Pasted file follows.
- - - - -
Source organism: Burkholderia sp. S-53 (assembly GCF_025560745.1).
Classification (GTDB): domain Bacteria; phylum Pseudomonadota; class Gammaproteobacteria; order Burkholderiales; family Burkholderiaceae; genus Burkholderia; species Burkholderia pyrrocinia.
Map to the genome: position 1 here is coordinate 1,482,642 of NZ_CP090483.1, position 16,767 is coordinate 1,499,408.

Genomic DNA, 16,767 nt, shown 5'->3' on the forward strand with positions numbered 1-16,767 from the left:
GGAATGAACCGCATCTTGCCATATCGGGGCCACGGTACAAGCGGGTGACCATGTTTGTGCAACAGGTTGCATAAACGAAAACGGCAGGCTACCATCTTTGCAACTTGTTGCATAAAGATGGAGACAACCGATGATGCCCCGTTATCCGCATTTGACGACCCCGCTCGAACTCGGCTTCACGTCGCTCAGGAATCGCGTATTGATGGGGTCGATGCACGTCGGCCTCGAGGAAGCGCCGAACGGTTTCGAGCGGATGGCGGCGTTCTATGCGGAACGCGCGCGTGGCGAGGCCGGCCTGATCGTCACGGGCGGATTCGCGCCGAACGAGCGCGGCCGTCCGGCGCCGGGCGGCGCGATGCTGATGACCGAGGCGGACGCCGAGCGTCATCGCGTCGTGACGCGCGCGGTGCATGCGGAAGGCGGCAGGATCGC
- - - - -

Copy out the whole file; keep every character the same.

Source organism: Burkholderia sp. S-53 (assembly GCF_025560745.1).
Classification (GTDB): domain Bacteria; phylum Pseudomonadota; class Gammaproteobacteria; order Burkholderiales; family Burkholderiaceae; genus Burkholderia; species Burkholderia pyrrocinia.
Map to the genome: position 1 here is coordinate 1,482,642 of NZ_CP090483.1, position 16,767 is coordinate 1,499,408.

Genomic DNA, 16,767 nt, shown 5'->3' on the forward strand with positions numbered 1-16,767 from the left:
GGAATGAACCGCATCTTGCCATATCGGGGCCACGGTACAAGCGGGTGACCATGTTTGTGCAACAGGTTGCATAAACGAAAACGGCAGGCTACCATCTTTGCAACTTGTTGCATAAAGATGGAGACAACCGATGATGCCCCGTTATCCGCATTTGACGACCCCGCTCGAACTCGGCTTCACGTCGCTCAGGAATCGCGTATTGATGGGGTCGATGCACGTCGGCCTCGAGGAAGCGCCGAACGGTTTCGAGCGGATGGCGGCGTTCTATGCGGAACGCGCGCGTGGCGAGGCCGGCCTGATCGTCACGGGCGGATTCGCGCCGAACGAGCGCGGCCGTCCGGCGCCGGGCGGCGCGATGCTGATGACCGAGGCGGACGCCGAGCGTCATCGCGTCGTGACGCGCGCGGTGCATGCGGAAGGCGGCAGGATCGC